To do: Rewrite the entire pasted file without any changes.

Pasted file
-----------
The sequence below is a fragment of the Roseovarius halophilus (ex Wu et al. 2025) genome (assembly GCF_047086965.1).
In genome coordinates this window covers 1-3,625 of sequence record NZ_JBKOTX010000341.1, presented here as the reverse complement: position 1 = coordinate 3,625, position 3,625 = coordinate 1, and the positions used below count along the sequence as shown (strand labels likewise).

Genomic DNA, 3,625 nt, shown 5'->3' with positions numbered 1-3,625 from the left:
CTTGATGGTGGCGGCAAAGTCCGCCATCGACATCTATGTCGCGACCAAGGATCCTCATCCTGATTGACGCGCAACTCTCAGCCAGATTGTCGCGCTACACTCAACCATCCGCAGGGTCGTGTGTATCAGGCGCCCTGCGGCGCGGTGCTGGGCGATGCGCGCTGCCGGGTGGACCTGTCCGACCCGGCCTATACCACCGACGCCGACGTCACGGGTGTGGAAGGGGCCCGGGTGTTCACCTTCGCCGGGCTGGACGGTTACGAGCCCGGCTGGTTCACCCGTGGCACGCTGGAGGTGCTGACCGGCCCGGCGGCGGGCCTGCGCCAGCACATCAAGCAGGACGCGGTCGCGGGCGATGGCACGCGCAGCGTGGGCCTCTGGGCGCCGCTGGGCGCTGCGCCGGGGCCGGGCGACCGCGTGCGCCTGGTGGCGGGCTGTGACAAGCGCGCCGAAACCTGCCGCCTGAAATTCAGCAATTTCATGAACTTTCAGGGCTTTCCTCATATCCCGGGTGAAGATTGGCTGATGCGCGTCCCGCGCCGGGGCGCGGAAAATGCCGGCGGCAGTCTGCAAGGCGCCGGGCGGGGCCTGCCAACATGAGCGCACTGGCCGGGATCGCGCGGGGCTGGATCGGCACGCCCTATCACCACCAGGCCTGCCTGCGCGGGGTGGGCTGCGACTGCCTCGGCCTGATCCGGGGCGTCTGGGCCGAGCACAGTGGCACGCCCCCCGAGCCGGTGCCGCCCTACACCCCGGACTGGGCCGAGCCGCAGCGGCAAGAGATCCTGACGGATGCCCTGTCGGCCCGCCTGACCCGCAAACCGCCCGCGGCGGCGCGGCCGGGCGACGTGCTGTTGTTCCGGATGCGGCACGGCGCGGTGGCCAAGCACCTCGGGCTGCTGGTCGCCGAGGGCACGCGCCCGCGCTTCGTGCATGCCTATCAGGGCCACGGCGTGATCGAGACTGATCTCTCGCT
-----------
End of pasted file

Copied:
The sequence below is a fragment of the Roseovarius halophilus (ex Wu et al. 2025) genome (assembly GCF_047086965.1).
In genome coordinates this window covers 1-3,625 of sequence record NZ_JBKOTX010000341.1, presented here as the reverse complement: position 1 = coordinate 3,625, position 3,625 = coordinate 1, and the positions used below count along the sequence as shown (strand labels likewise).

Genomic DNA, 3,625 nt, shown 5'->3' with positions numbered 1-3,625 from the left:
CTTGATGGTGGCGGCAAAGTCCGCCATCGACATCTATGTCGCGACCAAGGATCCTCATCCTGATTGACGCGCAACTCTCAGCCAGATTGTCGCGCTACACTCAACCATCCGCAGGGTCGTGTGTATCAGGCGCCCTGCGGCGCGGTGCTGGGCGATGCGCGCTGCCGGGTGGACCTGTCCGACCCGGCCTATACCACCGACGCCGACGTCACGGGTGTGGAAGGGGCCCGGGTGTTCACCTTCGCCGGGCTGGACGGTTACGAGCCCGGCTGGTTCACCCGTGGCACGCTGGAGGTGCTGACCGGCCCGGCGGCGGGCCTGCGCCAGCACATCAAGCAGGACGCGGTCGCGGGCGATGGCACGCGCAGCGTGGGCCTCTGGGCGCCGCTGGGCGCTGCGCCGGGGCCGGGCGACCGCGTGCGCCTGGTGGCGGGCTGTGACAAGCGCGCCGAAACCTGCCGCCTGAAATTCAGCAATTTCATGAACTTTCAGGGCTTTCCTCATATCCCGGGTGAAGATTGGCTGATGCGCGTCCCGCGCCGGGGCGCGGAAAATGCCGGCGGCAGTCTGCAAGGCGCCGGGCGGGGCCTGCCAACATGAGCGCACTGGCCGGGATCGCGCGGGGCTGGATCGGCACGCCCTATCACCACCAGGCCTGCCTGCGCGGGGTGGGCTGCGACTGCCTCGGCCTGATCCGGGGCGTCTGGGCCGAGCACAGTGGCACGCCCCCCGAGCCGGTGCCGCCCTACACCCCGGACTGGGCCGAGCCGCAGCGGCAAGAGATCCTGACGGATGCCCTGTCGGCCCGCCTGACCCGCAAACCGCCCGCGGCGGCGCGGCCGGGCGACGTGCTGTTGTTCCGGATGCGGCACGGCGCGGTGGCCAAGCACCTCGGGCTGCTGGTCGCCGAGGGCACGCGCCCGCGCTTCGTGCATGCCTATCAGGGCCACGGCGTGATCGAGACTGATCTCTCGCT